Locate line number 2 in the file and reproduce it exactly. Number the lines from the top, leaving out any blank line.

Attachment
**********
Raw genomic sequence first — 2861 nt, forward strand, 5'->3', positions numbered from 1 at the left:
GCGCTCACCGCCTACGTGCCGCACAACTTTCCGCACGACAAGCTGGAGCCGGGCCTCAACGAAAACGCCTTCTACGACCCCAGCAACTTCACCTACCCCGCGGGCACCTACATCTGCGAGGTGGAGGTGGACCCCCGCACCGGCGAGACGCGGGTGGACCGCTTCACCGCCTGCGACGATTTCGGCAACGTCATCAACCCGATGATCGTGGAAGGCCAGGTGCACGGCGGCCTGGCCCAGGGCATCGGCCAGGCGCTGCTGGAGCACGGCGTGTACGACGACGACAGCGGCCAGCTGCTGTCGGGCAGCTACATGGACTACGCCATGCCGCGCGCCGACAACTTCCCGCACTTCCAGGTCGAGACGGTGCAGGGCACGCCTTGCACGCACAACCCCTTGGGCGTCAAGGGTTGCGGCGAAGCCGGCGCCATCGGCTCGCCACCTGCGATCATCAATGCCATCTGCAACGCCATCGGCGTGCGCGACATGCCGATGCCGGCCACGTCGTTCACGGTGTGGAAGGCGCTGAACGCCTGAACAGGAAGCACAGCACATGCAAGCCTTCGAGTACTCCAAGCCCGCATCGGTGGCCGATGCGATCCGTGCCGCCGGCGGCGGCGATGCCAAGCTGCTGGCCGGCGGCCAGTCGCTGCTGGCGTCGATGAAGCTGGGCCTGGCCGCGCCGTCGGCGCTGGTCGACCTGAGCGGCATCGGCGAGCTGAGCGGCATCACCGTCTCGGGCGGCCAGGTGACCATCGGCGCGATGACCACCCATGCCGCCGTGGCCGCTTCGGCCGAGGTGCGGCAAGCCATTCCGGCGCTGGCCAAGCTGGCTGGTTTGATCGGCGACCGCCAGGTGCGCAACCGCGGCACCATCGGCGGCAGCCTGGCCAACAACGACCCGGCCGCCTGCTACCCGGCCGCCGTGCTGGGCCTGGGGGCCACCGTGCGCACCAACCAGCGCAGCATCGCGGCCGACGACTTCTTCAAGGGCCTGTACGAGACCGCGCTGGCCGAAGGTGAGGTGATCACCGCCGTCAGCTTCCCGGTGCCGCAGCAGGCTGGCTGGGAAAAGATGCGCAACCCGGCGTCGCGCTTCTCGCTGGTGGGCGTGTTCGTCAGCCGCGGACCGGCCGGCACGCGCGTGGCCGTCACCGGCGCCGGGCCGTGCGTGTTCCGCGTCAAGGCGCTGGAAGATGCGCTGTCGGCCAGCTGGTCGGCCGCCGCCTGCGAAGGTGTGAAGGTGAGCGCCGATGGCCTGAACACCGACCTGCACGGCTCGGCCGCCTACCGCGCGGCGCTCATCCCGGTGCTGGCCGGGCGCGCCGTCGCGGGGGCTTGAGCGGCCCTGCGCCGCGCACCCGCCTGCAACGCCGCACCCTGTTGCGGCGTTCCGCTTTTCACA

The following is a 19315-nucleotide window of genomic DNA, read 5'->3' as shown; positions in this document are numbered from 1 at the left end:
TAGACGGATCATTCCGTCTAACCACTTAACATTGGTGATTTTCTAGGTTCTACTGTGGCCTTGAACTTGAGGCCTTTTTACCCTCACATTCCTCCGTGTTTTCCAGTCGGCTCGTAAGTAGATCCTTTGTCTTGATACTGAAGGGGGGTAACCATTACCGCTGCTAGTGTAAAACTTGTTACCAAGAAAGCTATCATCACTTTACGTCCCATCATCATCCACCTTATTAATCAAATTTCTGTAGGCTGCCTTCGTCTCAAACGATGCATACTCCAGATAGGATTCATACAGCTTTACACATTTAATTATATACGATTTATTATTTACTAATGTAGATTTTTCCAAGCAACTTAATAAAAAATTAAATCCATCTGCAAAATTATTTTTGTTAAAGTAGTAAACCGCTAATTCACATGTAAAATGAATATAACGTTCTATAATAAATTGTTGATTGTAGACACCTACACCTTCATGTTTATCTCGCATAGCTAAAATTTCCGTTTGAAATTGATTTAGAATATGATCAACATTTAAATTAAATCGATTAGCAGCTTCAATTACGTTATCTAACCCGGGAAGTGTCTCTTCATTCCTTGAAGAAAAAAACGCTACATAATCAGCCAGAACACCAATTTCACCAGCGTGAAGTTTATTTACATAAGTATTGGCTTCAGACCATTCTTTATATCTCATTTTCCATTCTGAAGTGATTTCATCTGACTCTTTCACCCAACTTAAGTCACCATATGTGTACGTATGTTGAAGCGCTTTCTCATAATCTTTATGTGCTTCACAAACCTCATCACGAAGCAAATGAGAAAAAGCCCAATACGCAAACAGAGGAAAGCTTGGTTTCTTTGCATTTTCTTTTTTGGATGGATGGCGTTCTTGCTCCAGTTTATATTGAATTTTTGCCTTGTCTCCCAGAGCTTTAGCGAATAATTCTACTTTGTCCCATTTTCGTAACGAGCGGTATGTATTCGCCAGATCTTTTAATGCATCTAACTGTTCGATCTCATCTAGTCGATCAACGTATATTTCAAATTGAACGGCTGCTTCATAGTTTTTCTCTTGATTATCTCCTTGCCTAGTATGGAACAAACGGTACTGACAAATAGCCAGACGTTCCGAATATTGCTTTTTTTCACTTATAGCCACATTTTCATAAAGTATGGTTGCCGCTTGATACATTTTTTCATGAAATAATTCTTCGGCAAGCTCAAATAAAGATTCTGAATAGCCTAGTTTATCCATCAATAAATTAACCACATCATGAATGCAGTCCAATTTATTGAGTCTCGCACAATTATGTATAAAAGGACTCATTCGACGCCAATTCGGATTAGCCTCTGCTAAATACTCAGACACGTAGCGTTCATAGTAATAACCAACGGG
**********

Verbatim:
GCGCTCACCGCCTACGTGCCGCACAACTTTCCGCACGACAAGCTGGAGCCGGGCCTCAACGAAAACGCCTTCTACGACCCCAGCAACTTCACCTACCCCGCGGGCACCTACATCTGCGAGGTGGAGGTGGACCCCCGCACCGGCGAGACGCGGGTGGACCGCTTCACCGCCTGCGACGATTTCGGCAACGTCATCAACCCGATGATCGTGGAAGGCCAGGTGCACGGCGGCCTGGCCCAGGGCATCGGCCAGGCGCTGCTGGAGCACGGCGTGTACGACGACGACAGCGGCCAGCTGCTGTCGGGCAGCTACATGGACTACGCCATGCCGCGCGCCGACAACTTCCCGCACTTCCAGGTCGAGACGGTGCAGGGCACGCCTTGCACGCACAACCCCTTGGGCGTCAAGGGTTGCGGCGAAGCCGGCGCCATCGGCTCGCCACCTGCGATCATCAATGCCATCTGCAACGCCATCGGCGTGCGCGACATGCCGATGCCGGCCACGTCGTTCACGGTGTGGAAGGCGCTGAACGCCTGAACAGGAAGCACAGCACATGCAAGCCTTCGAGTACTCCAAGCCCGCATCGGTGGCCGATGCGATCCGTGCCGCCGGCGGCGGCGATGCCAAGCTGCTGGCCGGCGGCCAGTCGCTGCTGGCGTCGATGAAGCTGGGCCTGGCCGCGCCGTCGGCGCTGGTCGACCTGAGCGGCATCGGCGAGCTGAGCGGCATCACCGTCTCGGGCGGCCAGGTGACCATCGGCGCGATGACCACCCATGCCGCCGTGGCCGCTTCGGCCGAGGTGCGGCAAGCCATTCCGGCGCTGGCCAAGCTGGCTGGTTTGATCGGCGACCGCCAGGTGCGCAACCGCGGCACCATCGGCGGCAGCCTGGCCAACAACGACCCGGCCGCCTGCTACCCGGCCGCCGTGCTGGGCCTGGGGGCCACCGTGCGCACCAACCAGCGCAGCATCGCGGCCGACGACTTCTTCAAGGGCCTGTACGAGACCGCGCTGGCCGAAGGTGAGGTGATCACCGCCGTCAGCTTCCCGGTGCCGCAGCAGGCTGGCTGGGAAAAGATGCGCAACCCGGCGTCGCGCTTCTCGCTGGTGGGCGTGTTCGTCAGCCGCGGACCGGCCGGCACGCGCGTGGCCGTCACCGGCGCCGGGCCGTGCGTGTTCCGCGTCAAGGCGCTGGAAGATGCGCTGTCGGCCAGCTGGTCGGCCGCCGCCTGCGAAGGTGTGAAGGTGAGCGCCGATGGCCTGAACACCGACCTGCACGGCTCGGCCGCCTACCGCGCGGCGCTCATCCCGGTGCTGGCCGGGCGCGCCGTCGCGGGGGCTTGAGCGGCCCTGCGCCGCGCACCCGCCTGCAACGCCGCACCCTGTTGCGGCGTTCCGCTTTTCACA